Reading all of this laid out in a blog post can be summed up in one word: Wow. Now let’s look at how Google arrived at this big decision, which could result in a complete pullout. Why would the Chinese government give a hoot if Google leaves the country? If Google departed, the Chinese government’s chosen champion—Baidu—will lock up all the search share. Baidu already has 63 percent of the Chinese market, according to comScore.
I think we all need to accept that China is not a developing country, it is a developed country with technology competency and a drive to become self-sufficient in all technology markets. At every turn over the last few years native companies have been favored over foreigners, reflecting the cultural mindset of the Chinese and the policy of the technocrats.
It’s not just in consumer and industrial technologies either, there are over 20 nuclear power plants under construction in China which reflects the official policy of Beijing to build the expertise to be completely self-sufficient in nuclear reactor engineering and manufacturing, as well as the nuclear fuel cycle, which originally supported their weapons programs. Hydrocarbons are a transition strategy for China, the end game for that country is domestically produced electricity backstopped with reliable supplies of crude.
China is fully engaged in developing it’s own aviation industry, focusing initially on a China engineered and manufactured turbofan jet engine, with plans for a commercial jumbo jet in the design phases. This parallels the China space industry that has been in successful operation for a few years now.
The automobile market in China is already the largest in the world and a burgeoning number of Chinese companies have quickly developed sophisticated domestic capabilities. The technocrats have also dictated that China will be a leader in electric vehicle design and production within 3 years, which given their current state of the art seems rather unrealistic but even if it’s 5 or 7 years the result will be the same.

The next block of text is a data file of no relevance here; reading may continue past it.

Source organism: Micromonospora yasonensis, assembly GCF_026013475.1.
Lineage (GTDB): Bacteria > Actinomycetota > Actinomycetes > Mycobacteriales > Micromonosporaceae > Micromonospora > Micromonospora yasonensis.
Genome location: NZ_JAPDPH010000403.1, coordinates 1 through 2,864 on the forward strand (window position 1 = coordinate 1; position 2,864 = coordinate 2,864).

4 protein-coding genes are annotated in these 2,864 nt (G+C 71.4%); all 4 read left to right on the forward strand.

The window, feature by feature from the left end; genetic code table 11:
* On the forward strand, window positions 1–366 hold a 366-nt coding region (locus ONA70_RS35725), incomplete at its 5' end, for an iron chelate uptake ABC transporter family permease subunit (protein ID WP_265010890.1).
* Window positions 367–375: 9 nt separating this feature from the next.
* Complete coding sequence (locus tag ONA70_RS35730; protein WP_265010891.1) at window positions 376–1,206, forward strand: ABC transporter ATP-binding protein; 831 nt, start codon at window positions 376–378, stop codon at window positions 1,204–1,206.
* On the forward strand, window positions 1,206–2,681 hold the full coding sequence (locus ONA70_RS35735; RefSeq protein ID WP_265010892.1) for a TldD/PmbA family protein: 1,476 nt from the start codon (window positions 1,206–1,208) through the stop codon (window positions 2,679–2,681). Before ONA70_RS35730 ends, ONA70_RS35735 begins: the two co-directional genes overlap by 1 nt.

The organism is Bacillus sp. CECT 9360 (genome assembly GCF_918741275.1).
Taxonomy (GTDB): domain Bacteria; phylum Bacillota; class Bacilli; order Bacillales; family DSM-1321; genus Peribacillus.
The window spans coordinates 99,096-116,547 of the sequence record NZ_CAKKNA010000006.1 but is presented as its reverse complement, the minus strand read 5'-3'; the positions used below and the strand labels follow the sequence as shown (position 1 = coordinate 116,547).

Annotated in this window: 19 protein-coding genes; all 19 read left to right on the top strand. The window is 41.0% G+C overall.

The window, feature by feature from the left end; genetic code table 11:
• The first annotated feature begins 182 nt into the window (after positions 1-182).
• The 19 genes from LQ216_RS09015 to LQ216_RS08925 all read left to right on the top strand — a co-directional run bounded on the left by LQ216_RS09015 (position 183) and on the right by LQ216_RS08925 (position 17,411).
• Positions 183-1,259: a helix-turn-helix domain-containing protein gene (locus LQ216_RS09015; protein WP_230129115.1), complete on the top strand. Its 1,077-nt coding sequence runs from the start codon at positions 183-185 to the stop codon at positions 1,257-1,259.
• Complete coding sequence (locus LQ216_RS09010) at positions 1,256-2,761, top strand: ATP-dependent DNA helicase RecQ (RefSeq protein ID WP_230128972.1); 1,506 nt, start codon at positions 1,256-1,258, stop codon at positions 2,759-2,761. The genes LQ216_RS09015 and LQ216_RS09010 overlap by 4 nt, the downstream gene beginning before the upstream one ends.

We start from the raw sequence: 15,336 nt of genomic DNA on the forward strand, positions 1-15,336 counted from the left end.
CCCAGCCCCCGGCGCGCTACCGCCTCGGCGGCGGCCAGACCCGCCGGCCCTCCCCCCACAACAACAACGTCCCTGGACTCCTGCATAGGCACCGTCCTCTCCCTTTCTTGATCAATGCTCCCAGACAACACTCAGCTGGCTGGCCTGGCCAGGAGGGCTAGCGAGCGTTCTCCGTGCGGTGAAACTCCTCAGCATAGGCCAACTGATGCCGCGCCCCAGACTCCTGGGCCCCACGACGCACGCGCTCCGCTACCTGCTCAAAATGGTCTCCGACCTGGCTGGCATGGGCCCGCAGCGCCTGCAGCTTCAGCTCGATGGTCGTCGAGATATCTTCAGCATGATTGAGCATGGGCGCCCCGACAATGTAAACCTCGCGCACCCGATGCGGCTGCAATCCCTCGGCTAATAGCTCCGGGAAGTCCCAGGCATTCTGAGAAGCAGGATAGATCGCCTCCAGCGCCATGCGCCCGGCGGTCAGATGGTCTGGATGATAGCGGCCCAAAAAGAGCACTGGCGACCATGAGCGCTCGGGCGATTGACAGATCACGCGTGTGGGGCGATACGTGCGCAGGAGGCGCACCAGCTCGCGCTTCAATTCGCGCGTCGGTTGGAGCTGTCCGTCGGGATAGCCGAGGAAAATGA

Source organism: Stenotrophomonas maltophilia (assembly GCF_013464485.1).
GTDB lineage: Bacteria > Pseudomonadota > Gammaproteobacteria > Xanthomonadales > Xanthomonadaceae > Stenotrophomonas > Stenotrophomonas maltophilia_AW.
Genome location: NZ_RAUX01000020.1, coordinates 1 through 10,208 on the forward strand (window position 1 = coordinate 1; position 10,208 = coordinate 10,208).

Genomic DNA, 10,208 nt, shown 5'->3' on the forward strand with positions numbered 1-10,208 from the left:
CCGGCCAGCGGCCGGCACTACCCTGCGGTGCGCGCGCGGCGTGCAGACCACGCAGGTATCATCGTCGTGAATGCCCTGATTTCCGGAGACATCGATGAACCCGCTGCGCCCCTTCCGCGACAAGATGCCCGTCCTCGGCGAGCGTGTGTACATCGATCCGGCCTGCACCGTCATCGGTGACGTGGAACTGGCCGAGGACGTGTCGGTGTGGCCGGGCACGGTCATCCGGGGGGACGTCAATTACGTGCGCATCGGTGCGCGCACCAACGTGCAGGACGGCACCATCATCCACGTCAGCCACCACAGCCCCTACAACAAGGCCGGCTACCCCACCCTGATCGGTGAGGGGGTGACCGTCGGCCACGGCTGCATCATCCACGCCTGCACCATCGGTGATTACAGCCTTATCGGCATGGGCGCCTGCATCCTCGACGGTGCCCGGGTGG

Underlying all of these plans is a well funded and extensively organized network supporting industrial espionage on a scale never before seen. It is plausible that the Google China announcement is more centered on the theft of intellectual property than the hacking of Gmail accounts, although I don’t wish to diminish the seriousness of the latter.
I wrote almost 3 years ago to the day that Google would regret agreeing to censure web content in China, that is was utter hypocrisy on the part of Google to do so and a betrayal of their brand values. Over the years we have seen Google walk back from their decision, at first stating that it was a mistake and now a full and complete departure appears in the works. Google got beat by China and we are all worse off as a result… you can’t sleep with dogs and not expect to get some fleas as a result.
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- Google Threatens to Leave China (businessweek.com)
- Rebecca MacKinnon: Google Gets On the Right Side of History (online.wsj.com)
- Google blazes a trail with China rift | Jonathan Fenby (guardian.co.uk)
- Google’s Threat Echoed Everywhere, Except China (nytimes.com)
(Cross-posted @ Venture Chronicles)